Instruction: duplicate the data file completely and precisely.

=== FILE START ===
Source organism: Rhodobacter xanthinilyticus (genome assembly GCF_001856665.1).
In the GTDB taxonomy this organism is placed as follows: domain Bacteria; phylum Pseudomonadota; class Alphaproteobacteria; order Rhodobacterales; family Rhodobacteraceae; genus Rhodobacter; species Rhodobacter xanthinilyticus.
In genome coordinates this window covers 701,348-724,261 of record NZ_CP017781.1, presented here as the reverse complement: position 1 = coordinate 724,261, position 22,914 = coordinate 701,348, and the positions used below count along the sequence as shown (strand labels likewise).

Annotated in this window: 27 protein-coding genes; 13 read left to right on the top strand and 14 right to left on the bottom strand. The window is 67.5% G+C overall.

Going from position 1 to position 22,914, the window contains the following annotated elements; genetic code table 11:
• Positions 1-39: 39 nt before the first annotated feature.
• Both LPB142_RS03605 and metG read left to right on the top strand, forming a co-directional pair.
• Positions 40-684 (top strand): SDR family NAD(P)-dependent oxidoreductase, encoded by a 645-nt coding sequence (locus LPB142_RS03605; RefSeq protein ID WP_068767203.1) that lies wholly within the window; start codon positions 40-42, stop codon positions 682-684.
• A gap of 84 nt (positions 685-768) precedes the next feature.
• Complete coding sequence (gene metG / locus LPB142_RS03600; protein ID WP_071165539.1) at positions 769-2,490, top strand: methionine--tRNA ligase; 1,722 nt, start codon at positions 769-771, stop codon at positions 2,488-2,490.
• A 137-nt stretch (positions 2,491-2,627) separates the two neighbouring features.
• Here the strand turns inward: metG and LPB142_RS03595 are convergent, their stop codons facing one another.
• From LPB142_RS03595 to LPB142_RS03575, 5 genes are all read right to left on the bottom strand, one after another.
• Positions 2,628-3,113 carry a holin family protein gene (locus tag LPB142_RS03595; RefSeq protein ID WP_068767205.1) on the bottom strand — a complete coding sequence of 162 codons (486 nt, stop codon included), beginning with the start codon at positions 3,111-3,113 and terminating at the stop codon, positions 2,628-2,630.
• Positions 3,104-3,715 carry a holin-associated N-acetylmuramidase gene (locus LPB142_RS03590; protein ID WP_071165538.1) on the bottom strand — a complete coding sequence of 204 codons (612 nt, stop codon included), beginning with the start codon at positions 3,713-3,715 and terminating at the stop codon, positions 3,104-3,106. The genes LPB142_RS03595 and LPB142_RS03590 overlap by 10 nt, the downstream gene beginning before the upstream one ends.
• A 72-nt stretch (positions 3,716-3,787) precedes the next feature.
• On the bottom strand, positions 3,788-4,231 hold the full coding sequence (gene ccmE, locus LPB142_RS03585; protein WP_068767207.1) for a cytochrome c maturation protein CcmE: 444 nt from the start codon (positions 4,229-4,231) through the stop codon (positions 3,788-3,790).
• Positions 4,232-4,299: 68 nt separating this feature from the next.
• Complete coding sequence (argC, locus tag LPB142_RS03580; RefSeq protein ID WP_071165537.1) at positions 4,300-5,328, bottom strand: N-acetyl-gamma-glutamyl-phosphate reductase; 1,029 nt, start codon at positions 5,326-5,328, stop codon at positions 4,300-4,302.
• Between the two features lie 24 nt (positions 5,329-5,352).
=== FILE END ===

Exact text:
Source organism: Rhodobacter xanthinilyticus (genome assembly GCF_001856665.1).
In the GTDB taxonomy this organism is placed as follows: domain Bacteria; phylum Pseudomonadota; class Alphaproteobacteria; order Rhodobacterales; family Rhodobacteraceae; genus Rhodobacter; species Rhodobacter xanthinilyticus.
In genome coordinates this window covers 701,348-724,261 of record NZ_CP017781.1, presented here as the reverse complement: position 1 = coordinate 724,261, position 22,914 = coordinate 701,348, and the positions used below count along the sequence as shown (strand labels likewise).

Annotated in this window: 27 protein-coding genes; 13 read left to right on the top strand and 14 right to left on the bottom strand. The window is 67.5% G+C overall.

Going from position 1 to position 22,914, the window contains the following annotated elements; genetic code table 11:
• Positions 1-39: 39 nt before the first annotated feature.
• Both LPB142_RS03605 and metG read left to right on the top strand, forming a co-directional pair.
• Positions 40-684 (top strand): SDR family NAD(P)-dependent oxidoreductase, encoded by a 645-nt coding sequence (locus LPB142_RS03605; RefSeq protein ID WP_068767203.1) that lies wholly within the window; start codon positions 40-42, stop codon positions 682-684.
• A gap of 84 nt (positions 685-768) precedes the next feature.
• Complete coding sequence (gene metG / locus LPB142_RS03600; protein ID WP_071165539.1) at positions 769-2,490, top strand: methionine--tRNA ligase; 1,722 nt, start codon at positions 769-771, stop codon at positions 2,488-2,490.
• A 137-nt stretch (positions 2,491-2,627) separates the two neighbouring features.
• Here the strand turns inward: metG and LPB142_RS03595 are convergent, their stop codons facing one another.
• From LPB142_RS03595 to LPB142_RS03575, 5 genes are all read right to left on the bottom strand, one after another.
• Positions 2,628-3,113 carry a holin family protein gene (locus tag LPB142_RS03595; RefSeq protein ID WP_068767205.1) on the bottom strand — a complete coding sequence of 162 codons (486 nt, stop codon included), beginning with the start codon at positions 3,111-3,113 and terminating at the stop codon, positions 2,628-2,630.
• Positions 3,104-3,715 carry a holin-associated N-acetylmuramidase gene (locus LPB142_RS03590; protein ID WP_071165538.1) on the bottom strand — a complete coding sequence of 204 codons (612 nt, stop codon included), beginning with the start codon at positions 3,713-3,715 and terminating at the stop codon, positions 3,104-3,106. The genes LPB142_RS03595 and LPB142_RS03590 overlap by 10 nt, the downstream gene beginning before the upstream one ends.
• A 72-nt stretch (positions 3,716-3,787) precedes the next feature.
• On the bottom strand, positions 3,788-4,231 hold the full coding sequence (gene ccmE, locus LPB142_RS03585; protein WP_068767207.1) for a cytochrome c maturation protein CcmE: 444 nt from the start codon (positions 4,229-4,231) through the stop codon (positions 3,788-3,790).
• Positions 4,232-4,299: 68 nt separating this feature from the next.
• Complete coding sequence (argC, locus tag LPB142_RS03580; RefSeq protein ID WP_071165537.1) at positions 4,300-5,328, bottom strand: N-acetyl-gamma-glutamyl-phosphate reductase; 1,029 nt, start codon at positions 5,326-5,328, stop codon at positions 4,300-4,302.
• Between the two features lie 24 nt (positions 5,329-5,352).